How do we work on our self-agency or perhaps on the culture of our institution? It is easy for us to individually get caught up in the disengaged mindset, as I can attest, so I encourage us to become active participants in crafting a culture of problem-solving and further challenge us to truly listen to one another. This has proven to be a useful approach in several of my meetings and it has helped to shake me out of my temporarily disengaged ways.

My new goal this past week to was to help craft a culture of empowerment and I feel that the simple change in mindset made my busy, accreditation-focused, meeting-filled week so much more enjoyable and I am no longer infecting others with my toxic complaints. I am still busy, but I am mindful that the work serves a purpose and helps maintain the value of education that I hold so close to my heart. Be prepared for my latest mantra: "I will help craft a culture of empowerment."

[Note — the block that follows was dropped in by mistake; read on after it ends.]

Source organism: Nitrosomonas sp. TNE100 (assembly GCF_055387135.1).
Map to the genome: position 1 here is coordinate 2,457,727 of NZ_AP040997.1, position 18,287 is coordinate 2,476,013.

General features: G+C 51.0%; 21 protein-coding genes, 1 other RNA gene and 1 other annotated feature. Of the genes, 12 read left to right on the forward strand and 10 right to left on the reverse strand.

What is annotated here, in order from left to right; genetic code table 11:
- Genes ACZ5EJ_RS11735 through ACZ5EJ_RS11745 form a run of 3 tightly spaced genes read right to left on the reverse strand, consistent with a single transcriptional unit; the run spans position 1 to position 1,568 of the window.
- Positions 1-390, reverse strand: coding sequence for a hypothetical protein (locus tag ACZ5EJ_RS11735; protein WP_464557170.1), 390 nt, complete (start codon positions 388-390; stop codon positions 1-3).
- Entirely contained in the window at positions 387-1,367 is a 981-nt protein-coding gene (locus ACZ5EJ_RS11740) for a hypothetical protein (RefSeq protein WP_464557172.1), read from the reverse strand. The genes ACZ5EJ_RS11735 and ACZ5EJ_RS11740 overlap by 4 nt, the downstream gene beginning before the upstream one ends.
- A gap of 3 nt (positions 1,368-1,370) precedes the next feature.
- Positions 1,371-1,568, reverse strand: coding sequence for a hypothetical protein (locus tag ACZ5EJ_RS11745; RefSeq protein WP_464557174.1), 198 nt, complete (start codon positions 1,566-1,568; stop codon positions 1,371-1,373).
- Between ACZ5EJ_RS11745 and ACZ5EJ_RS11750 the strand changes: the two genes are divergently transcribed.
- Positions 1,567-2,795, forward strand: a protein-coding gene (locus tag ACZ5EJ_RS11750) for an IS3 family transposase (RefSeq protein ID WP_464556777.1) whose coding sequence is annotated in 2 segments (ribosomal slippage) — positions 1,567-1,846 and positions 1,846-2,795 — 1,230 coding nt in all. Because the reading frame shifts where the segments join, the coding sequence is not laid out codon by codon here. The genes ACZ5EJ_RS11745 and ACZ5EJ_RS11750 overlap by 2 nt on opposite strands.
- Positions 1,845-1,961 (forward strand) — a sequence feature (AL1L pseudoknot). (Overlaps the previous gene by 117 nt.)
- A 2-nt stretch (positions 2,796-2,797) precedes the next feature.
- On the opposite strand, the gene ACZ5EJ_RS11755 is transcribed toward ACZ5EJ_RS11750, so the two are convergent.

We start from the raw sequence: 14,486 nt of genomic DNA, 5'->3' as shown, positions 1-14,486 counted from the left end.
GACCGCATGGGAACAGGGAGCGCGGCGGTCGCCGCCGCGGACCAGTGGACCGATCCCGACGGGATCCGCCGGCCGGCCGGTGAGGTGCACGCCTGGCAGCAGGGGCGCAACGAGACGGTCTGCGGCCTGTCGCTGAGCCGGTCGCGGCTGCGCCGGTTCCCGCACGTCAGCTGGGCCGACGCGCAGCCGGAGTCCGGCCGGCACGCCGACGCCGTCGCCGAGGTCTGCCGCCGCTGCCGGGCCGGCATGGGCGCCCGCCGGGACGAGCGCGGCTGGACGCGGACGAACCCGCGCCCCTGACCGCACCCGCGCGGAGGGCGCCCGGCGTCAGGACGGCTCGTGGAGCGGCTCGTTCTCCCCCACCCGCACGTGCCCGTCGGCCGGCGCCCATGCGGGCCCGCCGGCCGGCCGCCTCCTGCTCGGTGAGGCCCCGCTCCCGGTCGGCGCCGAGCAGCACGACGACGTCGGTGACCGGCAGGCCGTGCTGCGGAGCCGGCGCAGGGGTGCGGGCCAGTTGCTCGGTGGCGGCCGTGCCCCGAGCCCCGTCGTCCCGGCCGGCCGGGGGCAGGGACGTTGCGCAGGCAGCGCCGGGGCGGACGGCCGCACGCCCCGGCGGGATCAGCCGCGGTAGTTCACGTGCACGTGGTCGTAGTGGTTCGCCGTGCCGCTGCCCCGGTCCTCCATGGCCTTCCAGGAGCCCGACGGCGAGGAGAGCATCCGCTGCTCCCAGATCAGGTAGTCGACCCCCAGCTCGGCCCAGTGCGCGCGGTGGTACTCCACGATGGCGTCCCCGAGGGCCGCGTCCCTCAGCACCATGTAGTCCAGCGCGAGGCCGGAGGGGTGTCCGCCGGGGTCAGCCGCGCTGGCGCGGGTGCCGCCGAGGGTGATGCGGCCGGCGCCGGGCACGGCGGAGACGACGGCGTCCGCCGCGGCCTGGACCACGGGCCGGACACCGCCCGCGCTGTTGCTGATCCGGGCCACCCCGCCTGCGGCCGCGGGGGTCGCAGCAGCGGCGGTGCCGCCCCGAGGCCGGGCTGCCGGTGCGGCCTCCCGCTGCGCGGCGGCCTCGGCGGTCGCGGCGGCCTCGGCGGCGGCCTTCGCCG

I would also note that we should be self-reflective and own our place in institutional culture--sometimes our voice may feel small and unheard, but it can be far-reaching and do many positive and negative things.

Haycock, Kati. 1998. Good Teaching Matters: How Well-Qualified Teachers Can Close the Gap. Thinking K-16:31.

Wednesday, February 16, 2011


I travel light. I don't need ten different shoes or complete wardrobe changes. I pride myself on being a drama-free traveler never stuck trying to cram a carry-on suitcase overhead and shove a duffel-size bag under the seat in front of me. I am simple. I count my trusty chapstick as makeup and my bulk when traveling is simply file folders if I can't convert to some electronic format. So just WHEN did I become someone who takes hours to pack? It isn't shoes or clothes, it is all of my electronics. When did I become this Gadget-Girl?